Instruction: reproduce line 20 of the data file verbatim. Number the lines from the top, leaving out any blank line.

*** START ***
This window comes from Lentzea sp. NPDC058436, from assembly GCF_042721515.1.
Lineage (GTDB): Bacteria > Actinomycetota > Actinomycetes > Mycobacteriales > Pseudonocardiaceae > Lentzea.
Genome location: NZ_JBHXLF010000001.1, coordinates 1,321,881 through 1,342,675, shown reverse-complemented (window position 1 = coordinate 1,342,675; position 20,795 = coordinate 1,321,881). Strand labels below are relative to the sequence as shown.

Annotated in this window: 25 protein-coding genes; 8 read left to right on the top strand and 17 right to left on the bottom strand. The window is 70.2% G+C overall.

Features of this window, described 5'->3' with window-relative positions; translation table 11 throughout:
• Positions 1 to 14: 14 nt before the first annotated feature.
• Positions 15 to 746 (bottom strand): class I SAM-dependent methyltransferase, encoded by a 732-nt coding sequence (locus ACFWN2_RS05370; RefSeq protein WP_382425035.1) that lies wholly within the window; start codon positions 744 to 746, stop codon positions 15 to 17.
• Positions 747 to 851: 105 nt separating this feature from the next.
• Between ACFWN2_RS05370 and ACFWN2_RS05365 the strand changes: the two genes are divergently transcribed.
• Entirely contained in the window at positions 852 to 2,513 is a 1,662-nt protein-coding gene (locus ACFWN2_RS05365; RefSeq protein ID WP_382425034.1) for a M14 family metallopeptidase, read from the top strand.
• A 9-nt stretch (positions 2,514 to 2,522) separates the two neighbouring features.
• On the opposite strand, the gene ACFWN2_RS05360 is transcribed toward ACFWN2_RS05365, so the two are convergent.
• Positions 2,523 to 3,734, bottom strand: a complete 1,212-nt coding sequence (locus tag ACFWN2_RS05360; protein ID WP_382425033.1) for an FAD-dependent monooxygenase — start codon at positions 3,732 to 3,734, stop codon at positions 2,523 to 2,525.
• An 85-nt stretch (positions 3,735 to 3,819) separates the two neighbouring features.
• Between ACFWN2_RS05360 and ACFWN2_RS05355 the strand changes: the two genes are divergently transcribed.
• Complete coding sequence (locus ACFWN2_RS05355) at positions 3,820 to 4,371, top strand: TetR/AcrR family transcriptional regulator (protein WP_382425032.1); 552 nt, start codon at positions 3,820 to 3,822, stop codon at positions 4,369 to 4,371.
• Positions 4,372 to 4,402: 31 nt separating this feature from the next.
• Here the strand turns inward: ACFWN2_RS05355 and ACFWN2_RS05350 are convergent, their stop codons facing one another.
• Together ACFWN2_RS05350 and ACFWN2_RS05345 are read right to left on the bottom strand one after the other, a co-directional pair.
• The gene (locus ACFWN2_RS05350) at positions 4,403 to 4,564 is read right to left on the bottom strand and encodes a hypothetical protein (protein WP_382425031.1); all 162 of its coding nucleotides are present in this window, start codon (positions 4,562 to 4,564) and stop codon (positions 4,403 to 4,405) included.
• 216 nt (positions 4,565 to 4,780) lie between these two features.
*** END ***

• The gene (locus ACFWN2_RS05350) at positions 4,403 to 4,564 is read right to left on the bottom strand and encodes a hypothetical protein (protein WP_382425031.1); all 162 of its coding nucleotides are present in this window, start codon (positions 4,562 to 4,564) and stop codon (positions 4,403 to 4,405) included.